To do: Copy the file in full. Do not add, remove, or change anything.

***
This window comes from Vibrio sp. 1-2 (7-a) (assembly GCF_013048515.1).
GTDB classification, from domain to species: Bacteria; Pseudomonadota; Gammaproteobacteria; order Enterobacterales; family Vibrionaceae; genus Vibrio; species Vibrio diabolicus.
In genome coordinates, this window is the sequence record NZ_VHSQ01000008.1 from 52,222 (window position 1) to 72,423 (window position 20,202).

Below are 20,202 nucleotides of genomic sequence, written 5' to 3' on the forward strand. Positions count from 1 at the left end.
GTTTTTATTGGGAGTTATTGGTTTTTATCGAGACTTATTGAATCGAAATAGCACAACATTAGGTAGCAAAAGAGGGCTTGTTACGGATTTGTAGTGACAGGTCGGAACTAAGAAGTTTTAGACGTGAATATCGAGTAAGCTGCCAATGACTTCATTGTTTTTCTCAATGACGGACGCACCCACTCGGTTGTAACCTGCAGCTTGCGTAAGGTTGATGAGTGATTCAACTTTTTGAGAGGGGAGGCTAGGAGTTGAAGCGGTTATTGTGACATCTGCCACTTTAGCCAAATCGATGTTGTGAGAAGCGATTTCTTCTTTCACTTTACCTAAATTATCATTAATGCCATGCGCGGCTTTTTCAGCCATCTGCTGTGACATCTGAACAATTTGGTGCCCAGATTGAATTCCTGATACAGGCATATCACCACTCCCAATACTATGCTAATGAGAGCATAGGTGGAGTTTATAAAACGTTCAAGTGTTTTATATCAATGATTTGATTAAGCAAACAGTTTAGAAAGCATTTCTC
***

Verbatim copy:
This window comes from Vibrio sp. 1-2 (7-a) (assembly GCF_013048515.1).
GTDB classification, from domain to species: Bacteria; Pseudomonadota; Gammaproteobacteria; order Enterobacterales; family Vibrionaceae; genus Vibrio; species Vibrio diabolicus.
In genome coordinates, this window is the sequence record NZ_VHSQ01000008.1 from 52,222 (window position 1) to 72,423 (window position 20,202).

Below are 20,202 nucleotides of genomic sequence, written 5' to 3' on the forward strand. Positions count from 1 at the left end.
GTTTTTATTGGGAGTTATTGGTTTTTATCGAGACTTATTGAATCGAAATAGCACAACATTAGGTAGCAAAAGAGGGCTTGTTACGGATTTGTAGTGACAGGTCGGAACTAAGAAGTTTTAGACGTGAATATCGAGTAAGCTGCCAATGACTTCATTGTTTTTCTCAATGACGGACGCACCCACTCGGTTGTAACCTGCAGCTTGCGTAAGGTTGATGAGTGATTCAACTTTTTGAGAGGGGAGGCTAGGAGTTGAAGCGGTTATTGTGACATCTGCCACTTTAGCCAAATCGATGTTGTGAGAAGCGATTTCTTCTTTCACTTTACCTAAATTATCATTAATGCCATGCGCGGCTTTTTCAGCCATCTGCTGTGACATCTGAACAATTTGGTGCCCAGATTGAATTCCTGATACAGGCATATCACCACTCCCAATACTATGCTAATGAGAGCATAGGTGGAGTTTATAAAACGTTCAAGTGTTTTATATCAATGATTTGATTAAGCAAACAGTTTAGAAAGCATTTCTC